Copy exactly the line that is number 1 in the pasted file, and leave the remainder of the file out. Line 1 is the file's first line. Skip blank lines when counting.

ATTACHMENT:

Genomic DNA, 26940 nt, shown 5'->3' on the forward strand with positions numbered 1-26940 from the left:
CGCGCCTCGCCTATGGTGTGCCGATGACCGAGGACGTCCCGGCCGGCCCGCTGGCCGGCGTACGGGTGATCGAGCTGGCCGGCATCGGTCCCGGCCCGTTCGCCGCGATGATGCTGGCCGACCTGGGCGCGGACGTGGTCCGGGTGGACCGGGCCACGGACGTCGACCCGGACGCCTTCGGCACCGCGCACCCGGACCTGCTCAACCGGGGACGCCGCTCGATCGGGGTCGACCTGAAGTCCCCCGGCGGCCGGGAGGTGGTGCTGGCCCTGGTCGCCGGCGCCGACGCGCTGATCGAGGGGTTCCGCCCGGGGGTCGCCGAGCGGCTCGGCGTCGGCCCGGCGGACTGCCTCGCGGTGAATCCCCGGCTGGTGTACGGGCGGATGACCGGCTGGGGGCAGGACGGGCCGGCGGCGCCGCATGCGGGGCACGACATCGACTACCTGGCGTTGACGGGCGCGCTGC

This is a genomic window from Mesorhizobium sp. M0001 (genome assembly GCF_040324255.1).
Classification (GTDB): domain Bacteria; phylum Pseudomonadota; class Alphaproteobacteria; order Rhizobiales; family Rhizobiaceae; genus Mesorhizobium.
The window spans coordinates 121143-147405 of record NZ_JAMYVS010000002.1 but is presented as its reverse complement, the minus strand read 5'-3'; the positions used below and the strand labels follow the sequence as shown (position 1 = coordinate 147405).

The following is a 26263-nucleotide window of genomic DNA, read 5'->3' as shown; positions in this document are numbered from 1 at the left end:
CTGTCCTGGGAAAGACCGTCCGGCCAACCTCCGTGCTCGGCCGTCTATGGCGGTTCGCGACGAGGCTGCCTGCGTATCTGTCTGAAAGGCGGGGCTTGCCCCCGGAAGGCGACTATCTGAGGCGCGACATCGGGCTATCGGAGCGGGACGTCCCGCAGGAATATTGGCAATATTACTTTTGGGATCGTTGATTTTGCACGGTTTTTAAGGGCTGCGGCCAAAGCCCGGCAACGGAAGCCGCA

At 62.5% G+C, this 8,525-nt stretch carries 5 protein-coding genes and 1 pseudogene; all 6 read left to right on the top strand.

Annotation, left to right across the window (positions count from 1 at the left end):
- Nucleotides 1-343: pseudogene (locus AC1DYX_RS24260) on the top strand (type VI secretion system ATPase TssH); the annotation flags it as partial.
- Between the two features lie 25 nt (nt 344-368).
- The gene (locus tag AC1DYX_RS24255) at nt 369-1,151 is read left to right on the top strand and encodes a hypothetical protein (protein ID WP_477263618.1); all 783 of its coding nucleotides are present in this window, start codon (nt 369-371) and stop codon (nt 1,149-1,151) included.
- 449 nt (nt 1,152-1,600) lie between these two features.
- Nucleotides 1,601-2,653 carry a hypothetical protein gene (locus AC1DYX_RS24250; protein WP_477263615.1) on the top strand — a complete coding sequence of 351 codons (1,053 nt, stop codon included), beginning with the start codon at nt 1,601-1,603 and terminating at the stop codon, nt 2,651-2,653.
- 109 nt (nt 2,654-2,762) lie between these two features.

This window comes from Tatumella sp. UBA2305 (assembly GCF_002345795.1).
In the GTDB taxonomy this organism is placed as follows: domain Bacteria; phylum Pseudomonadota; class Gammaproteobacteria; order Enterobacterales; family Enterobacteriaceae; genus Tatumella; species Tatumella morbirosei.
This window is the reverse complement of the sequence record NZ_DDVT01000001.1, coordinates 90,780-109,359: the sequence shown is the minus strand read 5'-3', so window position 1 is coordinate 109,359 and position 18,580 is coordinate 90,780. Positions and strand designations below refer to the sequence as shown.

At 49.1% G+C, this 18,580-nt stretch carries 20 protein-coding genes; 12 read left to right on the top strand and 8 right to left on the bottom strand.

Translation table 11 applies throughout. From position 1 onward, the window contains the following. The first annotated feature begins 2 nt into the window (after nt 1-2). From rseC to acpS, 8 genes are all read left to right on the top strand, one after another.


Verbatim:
Genomic DNA, 26940 nt, shown 5'->3' on the forward strand with positions numbered 1-26940 from the left: